And that is where I must end things for this edition, as I am now too hungry to continue writing.

Distilling the Meaning

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Category: General Blogs  |  Tags: Distilled Spirits Co, DISCUS, spirits

 

We’re focusing a great deal on craft beer this issue (major congrats to Oskar Blues for earning our inaugural Craft Brewer of the Year Award), so it’d probably be appropriate for me to write about craft beer. But, I’ve written a lot of about the subject lately (including in this issue) and I think I want to talk about spirits. 
 
There were a great many statistical nuggets I took away from the Distilled Spirits Council’s (DISCUS) annual media and analysts briefing last month. For one, total spirits volume grew by 3.0 percent in 2012—an impressive number for any mature beverage category, especially when compared with the likes of U.S. beer and carbonated soft drinks. Volume reached 202 million case equivalents. Total revenue was up an even greater 4.5 percent, rising to $21.3 billion
 
A good deal of overall spirits growth is thanks to the premiumization trend, as a sizeable portion of the category’s growth came from the top two spirits price segments, high-end and super-premium, which grew by 4.8 percent and 8.9 percent, respectively. The two segments on the lower half of the price spectrum, value (the lowest) and premium, grew by a much more modest 1.8 percent and 2.1 percent, respectively. Additionally, the super-premium segment is having a much greater impact than it had 10 years ago. In 2003 the value segment’s total revenue was just under $3.8 billion, while super-premium’s tally was a tad lower than $1.5 billion. Ten years later, value’s annual revenue was only a slightly higher $4.1 billion, but super-premium is getting pretty close to matching it at $3.9 billion.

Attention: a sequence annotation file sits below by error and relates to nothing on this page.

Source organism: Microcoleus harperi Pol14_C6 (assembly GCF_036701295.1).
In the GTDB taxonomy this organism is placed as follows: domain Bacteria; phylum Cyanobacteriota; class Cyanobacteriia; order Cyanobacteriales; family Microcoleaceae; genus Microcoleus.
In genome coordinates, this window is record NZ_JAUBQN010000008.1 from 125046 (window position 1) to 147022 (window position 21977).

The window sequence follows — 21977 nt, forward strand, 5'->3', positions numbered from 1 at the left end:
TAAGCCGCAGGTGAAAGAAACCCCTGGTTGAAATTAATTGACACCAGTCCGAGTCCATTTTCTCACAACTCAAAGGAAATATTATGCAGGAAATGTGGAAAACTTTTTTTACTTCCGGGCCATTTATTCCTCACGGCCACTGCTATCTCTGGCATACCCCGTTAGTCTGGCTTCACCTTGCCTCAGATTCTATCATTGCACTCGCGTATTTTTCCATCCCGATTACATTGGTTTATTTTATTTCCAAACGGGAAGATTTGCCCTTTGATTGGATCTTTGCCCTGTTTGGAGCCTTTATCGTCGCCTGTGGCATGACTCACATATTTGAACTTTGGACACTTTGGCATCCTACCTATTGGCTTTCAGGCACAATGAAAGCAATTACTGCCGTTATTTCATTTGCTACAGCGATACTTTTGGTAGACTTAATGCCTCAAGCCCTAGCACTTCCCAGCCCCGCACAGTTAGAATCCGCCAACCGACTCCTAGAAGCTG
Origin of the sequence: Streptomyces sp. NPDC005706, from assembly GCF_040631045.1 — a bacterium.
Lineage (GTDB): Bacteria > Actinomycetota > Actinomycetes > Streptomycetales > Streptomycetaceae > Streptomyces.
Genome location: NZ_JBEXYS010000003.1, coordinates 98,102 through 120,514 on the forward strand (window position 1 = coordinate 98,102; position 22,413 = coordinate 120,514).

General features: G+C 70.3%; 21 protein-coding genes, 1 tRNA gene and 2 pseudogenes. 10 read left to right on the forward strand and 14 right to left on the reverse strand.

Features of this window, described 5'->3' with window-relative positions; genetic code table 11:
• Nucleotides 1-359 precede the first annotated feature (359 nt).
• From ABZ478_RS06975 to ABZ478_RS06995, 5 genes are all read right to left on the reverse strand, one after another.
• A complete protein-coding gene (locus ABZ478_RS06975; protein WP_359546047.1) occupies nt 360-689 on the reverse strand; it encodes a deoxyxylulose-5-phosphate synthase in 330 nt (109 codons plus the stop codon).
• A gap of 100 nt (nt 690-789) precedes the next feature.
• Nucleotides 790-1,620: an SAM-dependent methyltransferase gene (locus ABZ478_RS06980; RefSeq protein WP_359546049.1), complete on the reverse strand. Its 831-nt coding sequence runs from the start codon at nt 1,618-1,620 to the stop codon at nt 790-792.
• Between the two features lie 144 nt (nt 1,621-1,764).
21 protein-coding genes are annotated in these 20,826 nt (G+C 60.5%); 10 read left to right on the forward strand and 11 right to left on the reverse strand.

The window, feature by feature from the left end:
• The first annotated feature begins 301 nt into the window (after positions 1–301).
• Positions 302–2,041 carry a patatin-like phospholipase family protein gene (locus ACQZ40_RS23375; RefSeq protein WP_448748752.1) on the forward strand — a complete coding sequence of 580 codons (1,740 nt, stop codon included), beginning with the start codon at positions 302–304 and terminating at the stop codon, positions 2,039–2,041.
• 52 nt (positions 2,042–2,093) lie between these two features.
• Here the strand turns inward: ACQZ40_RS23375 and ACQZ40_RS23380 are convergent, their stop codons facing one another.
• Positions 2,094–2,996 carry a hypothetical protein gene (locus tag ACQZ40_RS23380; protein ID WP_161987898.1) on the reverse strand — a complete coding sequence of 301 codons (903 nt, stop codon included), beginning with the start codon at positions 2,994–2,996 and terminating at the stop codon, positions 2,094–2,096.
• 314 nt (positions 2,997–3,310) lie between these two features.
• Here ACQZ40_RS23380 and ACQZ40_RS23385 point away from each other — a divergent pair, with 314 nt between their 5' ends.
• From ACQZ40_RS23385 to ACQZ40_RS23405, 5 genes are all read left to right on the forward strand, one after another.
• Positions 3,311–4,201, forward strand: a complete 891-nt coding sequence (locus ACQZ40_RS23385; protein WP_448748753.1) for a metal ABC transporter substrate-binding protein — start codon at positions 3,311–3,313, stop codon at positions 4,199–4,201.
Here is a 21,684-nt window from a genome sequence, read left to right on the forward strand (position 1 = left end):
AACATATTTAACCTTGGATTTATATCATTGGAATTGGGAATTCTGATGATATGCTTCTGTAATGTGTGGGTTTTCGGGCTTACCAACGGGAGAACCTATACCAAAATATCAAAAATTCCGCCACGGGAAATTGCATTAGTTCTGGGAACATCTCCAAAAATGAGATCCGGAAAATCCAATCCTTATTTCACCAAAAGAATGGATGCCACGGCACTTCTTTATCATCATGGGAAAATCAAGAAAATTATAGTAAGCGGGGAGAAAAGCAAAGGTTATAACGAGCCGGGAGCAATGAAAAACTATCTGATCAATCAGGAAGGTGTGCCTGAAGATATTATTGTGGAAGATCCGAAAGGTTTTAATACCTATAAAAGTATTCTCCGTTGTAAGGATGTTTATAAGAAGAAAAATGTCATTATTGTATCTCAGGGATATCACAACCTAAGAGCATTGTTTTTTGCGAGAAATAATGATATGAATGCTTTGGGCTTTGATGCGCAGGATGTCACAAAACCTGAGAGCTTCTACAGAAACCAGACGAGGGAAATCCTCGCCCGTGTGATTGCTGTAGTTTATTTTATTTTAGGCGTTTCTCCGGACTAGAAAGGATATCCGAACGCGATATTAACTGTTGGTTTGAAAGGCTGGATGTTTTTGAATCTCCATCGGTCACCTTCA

There were plenty more facts and figures DISCUS president and CEO Peter Cressy and chief economist David Ozgo presented at the meeting, but I wasn’t struck so much by what was said, but by what wasn’t said—or at least wasn’t said until the final minutes of the presentation. In the same event held in in each of the past few years, the speakers wouldn’t get five minutes into their presentations without uttering the word “recession” or even “economy” (not including Ozgo’s economist title). But this year I was already packing up my laptop (reporters notebooks are for suckers) before a passing reference to the state of the economy was made late in the session. 
 
And I don’t think that was an accident. When your numbers are as good as spirits’ have been—not to mention steady, as 2011 was similarly positive for the category—it’s perfectly safe to get a sense that things have returned to some form of normal. And when the top-shelf price segments are doing as well as they are, it points to a sustainable trading-up trend that, after a brief recessionary hiccup, is back in full-swing. The gravitation back toward affordable luxury over the past three years is a sign that times could actually be heading back into the “good.”